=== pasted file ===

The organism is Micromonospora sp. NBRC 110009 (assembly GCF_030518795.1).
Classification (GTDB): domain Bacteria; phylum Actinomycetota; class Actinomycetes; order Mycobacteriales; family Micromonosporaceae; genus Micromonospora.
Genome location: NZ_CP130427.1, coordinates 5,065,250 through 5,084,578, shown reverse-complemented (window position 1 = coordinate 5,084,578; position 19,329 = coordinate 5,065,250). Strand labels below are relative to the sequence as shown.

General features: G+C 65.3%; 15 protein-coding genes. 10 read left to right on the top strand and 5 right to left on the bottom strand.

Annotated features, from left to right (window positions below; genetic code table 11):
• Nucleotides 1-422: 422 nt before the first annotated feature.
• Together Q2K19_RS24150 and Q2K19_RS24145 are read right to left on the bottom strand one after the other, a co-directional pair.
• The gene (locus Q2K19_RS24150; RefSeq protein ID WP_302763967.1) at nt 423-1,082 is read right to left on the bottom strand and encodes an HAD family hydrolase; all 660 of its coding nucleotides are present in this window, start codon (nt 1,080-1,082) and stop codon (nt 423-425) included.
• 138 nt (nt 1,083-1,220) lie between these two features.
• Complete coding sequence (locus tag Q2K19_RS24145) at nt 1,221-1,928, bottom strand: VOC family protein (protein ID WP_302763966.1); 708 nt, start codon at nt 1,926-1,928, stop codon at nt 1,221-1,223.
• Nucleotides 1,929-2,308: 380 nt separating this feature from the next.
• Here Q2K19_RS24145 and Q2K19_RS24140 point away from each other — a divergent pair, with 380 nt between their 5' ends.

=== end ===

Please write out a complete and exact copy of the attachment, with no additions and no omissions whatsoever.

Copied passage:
The organism is Micromonospora sp. NBRC 110009 (assembly GCF_030518795.1).
Classification (GTDB): domain Bacteria; phylum Actinomycetota; class Actinomycetes; order Mycobacteriales; family Micromonosporaceae; genus Micromonospora.
Genome location: NZ_CP130427.1, coordinates 5,065,250 through 5,084,578, shown reverse-complemented (window position 1 = coordinate 5,084,578; position 19,329 = coordinate 5,065,250). Strand labels below are relative to the sequence as shown.

General features: G+C 65.3%; 15 protein-coding genes. 10 read left to right on the top strand and 5 right to left on the bottom strand.

Annotated features, from left to right (window positions below; genetic code table 11):
• Nucleotides 1-422: 422 nt before the first annotated feature.
• Together Q2K19_RS24150 and Q2K19_RS24145 are read right to left on the bottom strand one after the other, a co-directional pair.
• The gene (locus Q2K19_RS24150; RefSeq protein ID WP_302763967.1) at nt 423-1,082 is read right to left on the bottom strand and encodes an HAD family hydrolase; all 660 of its coding nucleotides are present in this window, start codon (nt 1,080-1,082) and stop codon (nt 423-425) included.
• 138 nt (nt 1,083-1,220) lie between these two features.
• Complete coding sequence (locus tag Q2K19_RS24145) at nt 1,221-1,928, bottom strand: VOC family protein (protein ID WP_302763966.1); 708 nt, start codon at nt 1,926-1,928, stop codon at nt 1,221-1,223.
• Nucleotides 1,929-2,308: 380 nt separating this feature from the next.
• Here Q2K19_RS24145 and Q2K19_RS24140 point away from each other — a divergent pair, with 380 nt between their 5' ends.